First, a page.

The Australian Taxation Office (ATO) may have opted against a recent proposal to offshore but it seems the writing is on the wall following May's federal budget.
As I spoke to ATO second commissioner Greg Farr by phone last Thursday for an update on the Change Program, I was slightly surprised to hear him again bring up the issue of skills shortages.
The ATO attracted plenty of attention recently when it decided not to follow vendor partner Accenture's proposal to offshore some development work to the Philippines or India.
At the time, Farr reasoned doing so would have slowed the Change Program and forced it to alter the organisations style of development.
But yesterday Farr seemed to suggest the landscape had shifted following changes to superannuation tax as announced in federal budget.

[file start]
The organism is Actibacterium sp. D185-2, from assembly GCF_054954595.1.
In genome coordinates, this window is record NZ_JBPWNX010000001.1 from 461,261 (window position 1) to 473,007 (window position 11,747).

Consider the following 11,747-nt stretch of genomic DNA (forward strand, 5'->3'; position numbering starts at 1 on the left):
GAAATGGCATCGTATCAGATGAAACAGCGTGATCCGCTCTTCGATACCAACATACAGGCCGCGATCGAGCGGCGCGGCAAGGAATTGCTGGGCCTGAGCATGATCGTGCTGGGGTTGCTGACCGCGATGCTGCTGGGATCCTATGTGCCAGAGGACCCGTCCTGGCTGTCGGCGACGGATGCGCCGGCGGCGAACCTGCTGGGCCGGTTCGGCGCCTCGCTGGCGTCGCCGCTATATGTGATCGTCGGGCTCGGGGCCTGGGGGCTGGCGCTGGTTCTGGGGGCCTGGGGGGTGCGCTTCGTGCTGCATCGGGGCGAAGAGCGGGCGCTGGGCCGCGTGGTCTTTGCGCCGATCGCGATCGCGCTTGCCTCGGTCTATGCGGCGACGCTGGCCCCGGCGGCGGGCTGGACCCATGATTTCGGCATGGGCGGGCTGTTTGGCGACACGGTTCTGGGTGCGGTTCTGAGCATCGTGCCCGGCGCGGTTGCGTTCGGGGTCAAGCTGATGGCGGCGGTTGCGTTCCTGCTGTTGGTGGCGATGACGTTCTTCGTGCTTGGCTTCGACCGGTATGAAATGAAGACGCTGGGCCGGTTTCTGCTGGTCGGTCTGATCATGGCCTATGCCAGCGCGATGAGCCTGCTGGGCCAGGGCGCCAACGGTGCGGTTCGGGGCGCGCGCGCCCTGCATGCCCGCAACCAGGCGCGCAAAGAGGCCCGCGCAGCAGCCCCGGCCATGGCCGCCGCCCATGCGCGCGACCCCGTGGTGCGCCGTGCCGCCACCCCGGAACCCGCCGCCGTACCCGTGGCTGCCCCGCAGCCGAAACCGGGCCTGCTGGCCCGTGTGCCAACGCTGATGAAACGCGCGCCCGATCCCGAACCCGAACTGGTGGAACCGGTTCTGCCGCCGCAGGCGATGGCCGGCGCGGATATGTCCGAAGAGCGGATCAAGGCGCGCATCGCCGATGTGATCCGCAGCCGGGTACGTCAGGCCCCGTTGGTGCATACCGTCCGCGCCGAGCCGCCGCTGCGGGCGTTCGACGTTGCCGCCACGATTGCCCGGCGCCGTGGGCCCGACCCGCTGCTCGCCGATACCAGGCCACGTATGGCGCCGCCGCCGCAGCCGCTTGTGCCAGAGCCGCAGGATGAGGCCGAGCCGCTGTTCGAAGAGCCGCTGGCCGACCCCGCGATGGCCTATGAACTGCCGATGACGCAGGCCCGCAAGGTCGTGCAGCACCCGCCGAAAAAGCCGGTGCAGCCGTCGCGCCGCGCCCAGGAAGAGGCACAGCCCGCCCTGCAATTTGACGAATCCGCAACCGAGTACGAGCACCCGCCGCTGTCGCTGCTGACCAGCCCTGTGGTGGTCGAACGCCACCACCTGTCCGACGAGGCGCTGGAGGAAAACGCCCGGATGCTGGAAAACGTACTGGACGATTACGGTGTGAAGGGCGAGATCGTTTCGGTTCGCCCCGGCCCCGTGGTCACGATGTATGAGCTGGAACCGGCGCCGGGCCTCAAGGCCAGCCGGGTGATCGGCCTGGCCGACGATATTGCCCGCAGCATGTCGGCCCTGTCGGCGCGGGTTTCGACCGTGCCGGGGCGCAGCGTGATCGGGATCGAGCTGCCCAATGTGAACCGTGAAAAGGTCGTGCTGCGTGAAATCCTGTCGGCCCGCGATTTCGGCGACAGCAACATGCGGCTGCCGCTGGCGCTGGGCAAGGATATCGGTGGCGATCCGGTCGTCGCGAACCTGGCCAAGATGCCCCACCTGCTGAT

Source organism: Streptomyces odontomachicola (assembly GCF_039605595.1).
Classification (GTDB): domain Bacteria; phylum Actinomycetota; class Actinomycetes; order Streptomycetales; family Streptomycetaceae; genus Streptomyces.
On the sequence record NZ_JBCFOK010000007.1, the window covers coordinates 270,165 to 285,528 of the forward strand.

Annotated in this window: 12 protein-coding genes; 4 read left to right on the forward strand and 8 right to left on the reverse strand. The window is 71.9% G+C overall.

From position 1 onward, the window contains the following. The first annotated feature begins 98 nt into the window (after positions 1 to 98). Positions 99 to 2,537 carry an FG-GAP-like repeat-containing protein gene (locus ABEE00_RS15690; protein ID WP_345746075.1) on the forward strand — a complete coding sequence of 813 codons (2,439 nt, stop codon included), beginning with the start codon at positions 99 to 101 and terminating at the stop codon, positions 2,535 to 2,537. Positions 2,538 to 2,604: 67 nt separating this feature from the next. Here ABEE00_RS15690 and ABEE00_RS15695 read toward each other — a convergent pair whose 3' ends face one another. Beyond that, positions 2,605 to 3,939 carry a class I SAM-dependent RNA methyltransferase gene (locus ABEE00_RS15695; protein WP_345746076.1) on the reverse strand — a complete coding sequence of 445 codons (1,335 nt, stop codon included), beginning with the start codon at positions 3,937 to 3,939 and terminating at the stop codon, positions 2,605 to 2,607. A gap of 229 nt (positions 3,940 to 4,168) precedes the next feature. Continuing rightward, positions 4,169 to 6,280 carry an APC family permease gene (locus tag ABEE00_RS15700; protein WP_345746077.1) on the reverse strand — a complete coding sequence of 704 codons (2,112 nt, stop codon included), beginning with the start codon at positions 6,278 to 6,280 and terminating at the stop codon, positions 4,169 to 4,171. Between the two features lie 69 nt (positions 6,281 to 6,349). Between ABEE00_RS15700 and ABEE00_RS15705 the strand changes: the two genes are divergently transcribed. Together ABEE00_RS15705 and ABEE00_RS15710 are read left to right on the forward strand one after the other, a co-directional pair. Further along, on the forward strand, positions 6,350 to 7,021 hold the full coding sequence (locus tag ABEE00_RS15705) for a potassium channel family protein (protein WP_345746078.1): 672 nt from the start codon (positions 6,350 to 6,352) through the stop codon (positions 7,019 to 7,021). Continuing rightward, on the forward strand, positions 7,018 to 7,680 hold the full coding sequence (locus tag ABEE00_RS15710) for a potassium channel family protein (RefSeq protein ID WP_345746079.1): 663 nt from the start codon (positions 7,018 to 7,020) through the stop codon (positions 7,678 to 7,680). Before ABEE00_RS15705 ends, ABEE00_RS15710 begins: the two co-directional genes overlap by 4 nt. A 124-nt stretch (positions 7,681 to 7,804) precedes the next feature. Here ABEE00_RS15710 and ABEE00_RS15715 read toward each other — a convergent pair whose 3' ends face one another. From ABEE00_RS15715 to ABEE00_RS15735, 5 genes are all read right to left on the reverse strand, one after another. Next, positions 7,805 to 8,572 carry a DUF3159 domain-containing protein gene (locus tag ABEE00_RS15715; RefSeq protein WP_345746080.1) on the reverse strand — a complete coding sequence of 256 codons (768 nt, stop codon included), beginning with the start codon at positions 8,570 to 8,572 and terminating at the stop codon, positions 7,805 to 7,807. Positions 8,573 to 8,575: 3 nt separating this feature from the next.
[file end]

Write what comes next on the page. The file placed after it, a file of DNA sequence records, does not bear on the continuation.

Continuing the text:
The ATO will have to implement new systems for the altered tax program, which Farr said would be "a really major task".
This would be compounded by "the scarcity of resources in the Australian IT landscape", he said.
Farr stressed the ATO was not about to reverse its recent offshoring decision but he did not shy away from explaining the magnitude of the problem in staff retention and finding skill sets.
If the ATO was already finding skills hard to come by for the Change Program, it was going to be even harder with the superannuation tax work on top of it, he reasoned.
The Change Program still has 18 months left to run, too.
Could this be part of a "softening up" approach by the government organisation as it sees offshoring as inevitable and prepares for future political controversy? Watch this space.